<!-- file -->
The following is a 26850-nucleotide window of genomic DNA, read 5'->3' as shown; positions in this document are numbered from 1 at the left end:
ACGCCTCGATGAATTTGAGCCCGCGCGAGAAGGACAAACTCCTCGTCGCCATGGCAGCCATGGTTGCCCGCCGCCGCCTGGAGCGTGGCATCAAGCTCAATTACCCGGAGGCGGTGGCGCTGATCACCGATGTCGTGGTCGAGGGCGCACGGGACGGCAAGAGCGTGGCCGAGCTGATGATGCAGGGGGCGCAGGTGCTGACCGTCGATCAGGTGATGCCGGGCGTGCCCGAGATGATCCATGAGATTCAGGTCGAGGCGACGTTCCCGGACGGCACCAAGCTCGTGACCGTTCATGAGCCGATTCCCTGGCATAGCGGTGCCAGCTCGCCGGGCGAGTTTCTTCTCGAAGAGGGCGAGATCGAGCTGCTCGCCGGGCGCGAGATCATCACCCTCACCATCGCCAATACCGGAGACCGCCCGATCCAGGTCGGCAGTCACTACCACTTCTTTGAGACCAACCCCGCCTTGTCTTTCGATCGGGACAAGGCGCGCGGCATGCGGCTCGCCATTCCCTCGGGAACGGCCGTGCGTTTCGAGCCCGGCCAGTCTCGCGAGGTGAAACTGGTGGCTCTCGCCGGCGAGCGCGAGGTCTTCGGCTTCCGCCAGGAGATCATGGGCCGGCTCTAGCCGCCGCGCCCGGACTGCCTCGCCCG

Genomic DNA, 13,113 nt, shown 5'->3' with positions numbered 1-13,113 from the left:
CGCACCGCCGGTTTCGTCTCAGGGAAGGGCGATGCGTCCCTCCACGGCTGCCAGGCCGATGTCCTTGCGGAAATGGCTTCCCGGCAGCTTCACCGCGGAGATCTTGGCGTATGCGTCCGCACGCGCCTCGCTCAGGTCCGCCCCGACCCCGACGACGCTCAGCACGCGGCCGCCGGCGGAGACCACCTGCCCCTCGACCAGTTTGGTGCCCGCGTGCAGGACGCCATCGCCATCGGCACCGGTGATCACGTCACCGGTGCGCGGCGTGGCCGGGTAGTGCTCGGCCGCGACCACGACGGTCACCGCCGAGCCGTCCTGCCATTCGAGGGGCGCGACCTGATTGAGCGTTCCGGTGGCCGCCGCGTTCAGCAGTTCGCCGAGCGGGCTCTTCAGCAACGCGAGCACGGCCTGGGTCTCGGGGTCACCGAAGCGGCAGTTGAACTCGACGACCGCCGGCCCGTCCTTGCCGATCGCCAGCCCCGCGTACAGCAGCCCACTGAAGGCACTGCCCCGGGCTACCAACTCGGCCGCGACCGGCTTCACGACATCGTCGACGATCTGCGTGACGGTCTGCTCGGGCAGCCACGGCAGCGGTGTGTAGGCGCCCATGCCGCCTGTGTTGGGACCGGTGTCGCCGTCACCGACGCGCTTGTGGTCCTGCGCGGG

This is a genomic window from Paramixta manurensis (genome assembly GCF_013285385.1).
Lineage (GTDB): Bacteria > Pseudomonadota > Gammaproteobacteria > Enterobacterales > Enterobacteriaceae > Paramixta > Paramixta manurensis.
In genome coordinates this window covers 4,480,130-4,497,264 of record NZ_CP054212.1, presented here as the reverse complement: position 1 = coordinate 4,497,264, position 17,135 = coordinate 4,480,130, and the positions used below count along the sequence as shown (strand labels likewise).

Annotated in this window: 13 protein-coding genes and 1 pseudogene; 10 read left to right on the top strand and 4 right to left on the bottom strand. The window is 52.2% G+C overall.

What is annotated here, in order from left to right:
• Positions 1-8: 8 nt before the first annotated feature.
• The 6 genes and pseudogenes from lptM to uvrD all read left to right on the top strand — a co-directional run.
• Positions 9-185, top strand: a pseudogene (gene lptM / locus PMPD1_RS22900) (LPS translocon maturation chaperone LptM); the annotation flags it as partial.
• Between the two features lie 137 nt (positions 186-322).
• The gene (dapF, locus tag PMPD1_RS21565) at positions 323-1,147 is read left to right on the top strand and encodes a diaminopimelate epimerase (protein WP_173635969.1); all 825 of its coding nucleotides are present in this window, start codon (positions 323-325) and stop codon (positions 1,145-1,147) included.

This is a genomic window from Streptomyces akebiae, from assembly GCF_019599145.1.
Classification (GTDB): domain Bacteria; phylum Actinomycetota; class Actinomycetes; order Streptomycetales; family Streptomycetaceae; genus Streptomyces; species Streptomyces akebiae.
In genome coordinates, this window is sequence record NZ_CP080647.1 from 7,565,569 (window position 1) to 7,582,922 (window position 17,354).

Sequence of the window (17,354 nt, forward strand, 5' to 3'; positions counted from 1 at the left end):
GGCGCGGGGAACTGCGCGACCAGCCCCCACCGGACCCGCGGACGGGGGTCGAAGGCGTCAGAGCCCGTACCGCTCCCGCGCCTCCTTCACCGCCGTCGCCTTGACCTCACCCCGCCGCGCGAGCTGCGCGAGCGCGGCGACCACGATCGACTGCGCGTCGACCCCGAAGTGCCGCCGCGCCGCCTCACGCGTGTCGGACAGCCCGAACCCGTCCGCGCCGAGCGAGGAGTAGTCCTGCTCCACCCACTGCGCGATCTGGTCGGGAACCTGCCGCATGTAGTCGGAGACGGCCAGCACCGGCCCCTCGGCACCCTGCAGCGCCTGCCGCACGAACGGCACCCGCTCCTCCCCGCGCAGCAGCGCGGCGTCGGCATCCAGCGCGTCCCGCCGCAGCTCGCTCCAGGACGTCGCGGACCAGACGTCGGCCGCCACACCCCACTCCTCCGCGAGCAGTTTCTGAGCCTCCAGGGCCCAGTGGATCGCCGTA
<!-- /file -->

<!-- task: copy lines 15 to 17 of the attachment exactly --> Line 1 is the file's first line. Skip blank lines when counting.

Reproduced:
This is a genomic window from Streptomyces akebiae, from assembly GCF_019599145.1.
Classification (GTDB): domain Bacteria; phylum Actinomycetota; class Actinomycetes; order Streptomycetales; family Streptomycetaceae; genus Streptomyces; species Streptomyces akebiae.
In genome coordinates, this window is sequence record NZ_CP080647.1 from 7,565,569 (window position 1) to 7,582,922 (window position 17,354).